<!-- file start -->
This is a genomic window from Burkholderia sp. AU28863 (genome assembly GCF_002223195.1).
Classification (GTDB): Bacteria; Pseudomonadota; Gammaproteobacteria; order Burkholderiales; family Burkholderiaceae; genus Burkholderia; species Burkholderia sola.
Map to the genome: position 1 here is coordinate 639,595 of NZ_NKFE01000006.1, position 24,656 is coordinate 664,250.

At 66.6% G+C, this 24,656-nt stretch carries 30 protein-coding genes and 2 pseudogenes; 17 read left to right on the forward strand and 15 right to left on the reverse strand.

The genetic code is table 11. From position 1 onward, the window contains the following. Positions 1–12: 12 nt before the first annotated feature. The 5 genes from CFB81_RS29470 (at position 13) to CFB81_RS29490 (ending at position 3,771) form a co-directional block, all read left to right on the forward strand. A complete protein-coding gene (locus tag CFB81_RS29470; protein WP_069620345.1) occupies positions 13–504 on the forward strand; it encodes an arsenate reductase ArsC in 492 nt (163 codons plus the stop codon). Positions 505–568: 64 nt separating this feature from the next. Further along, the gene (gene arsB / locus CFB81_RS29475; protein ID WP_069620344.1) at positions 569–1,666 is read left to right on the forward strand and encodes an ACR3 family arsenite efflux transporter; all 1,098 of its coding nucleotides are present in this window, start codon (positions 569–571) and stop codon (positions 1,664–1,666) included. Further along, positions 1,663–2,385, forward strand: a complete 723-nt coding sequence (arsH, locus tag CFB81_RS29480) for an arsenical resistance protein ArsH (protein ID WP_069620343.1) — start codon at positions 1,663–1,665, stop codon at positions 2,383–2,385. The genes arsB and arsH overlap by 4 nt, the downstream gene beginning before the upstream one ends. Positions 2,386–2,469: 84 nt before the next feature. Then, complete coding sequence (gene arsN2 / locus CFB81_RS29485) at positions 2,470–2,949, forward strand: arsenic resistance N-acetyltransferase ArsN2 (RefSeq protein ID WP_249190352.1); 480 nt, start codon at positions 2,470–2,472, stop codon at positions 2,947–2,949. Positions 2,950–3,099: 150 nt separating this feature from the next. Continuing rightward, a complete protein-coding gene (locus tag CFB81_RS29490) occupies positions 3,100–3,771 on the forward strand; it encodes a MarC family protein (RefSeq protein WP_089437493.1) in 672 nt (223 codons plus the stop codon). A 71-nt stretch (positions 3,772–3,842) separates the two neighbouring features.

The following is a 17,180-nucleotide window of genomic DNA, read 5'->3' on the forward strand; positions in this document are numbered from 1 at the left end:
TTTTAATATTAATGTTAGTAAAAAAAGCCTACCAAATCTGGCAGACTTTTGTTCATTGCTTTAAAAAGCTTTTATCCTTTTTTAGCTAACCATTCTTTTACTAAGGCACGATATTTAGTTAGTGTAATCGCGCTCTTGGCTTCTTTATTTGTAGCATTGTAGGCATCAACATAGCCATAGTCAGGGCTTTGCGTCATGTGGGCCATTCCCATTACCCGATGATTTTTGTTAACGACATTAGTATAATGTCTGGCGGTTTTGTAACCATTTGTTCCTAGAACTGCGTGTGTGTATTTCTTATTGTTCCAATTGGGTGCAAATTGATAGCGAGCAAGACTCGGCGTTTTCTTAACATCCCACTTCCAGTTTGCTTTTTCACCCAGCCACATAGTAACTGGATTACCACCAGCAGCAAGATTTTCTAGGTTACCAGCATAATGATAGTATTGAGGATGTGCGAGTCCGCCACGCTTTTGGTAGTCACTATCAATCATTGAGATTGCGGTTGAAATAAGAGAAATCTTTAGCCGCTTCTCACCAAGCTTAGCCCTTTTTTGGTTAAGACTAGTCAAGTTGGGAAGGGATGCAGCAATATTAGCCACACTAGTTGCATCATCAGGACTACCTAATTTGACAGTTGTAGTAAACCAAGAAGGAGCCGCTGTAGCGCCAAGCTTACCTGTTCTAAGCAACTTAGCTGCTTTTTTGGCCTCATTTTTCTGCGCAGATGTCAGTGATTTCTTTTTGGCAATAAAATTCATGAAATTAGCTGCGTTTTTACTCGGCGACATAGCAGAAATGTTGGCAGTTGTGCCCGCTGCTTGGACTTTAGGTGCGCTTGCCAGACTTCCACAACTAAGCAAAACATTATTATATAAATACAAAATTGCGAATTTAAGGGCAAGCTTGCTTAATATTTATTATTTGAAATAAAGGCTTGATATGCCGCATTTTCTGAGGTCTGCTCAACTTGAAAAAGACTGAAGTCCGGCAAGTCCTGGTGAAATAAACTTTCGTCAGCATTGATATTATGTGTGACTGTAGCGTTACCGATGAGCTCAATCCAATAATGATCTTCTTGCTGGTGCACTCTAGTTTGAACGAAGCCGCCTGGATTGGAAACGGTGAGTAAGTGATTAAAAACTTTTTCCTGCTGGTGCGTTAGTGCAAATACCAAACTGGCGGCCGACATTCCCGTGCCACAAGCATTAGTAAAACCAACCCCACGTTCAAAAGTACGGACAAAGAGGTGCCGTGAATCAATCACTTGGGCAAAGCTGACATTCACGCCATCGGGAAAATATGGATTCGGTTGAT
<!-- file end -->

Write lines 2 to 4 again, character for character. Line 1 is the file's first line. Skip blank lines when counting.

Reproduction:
Classification (GTDB): Bacteria; Pseudomonadota; Gammaproteobacteria; order Burkholderiales; family Burkholderiaceae; genus Burkholderia; species Burkholderia sola.
Map to the genome: position 1 here is coordinate 639,595 of NZ_NKFE01000006.1, position 24,656 is coordinate 664,250.

At 66.6% G+C, this 24,656-nt stretch carries 30 protein-coding genes and 2 pseudogenes; 17 read left to right on the forward strand and 15 right to left on the reverse strand.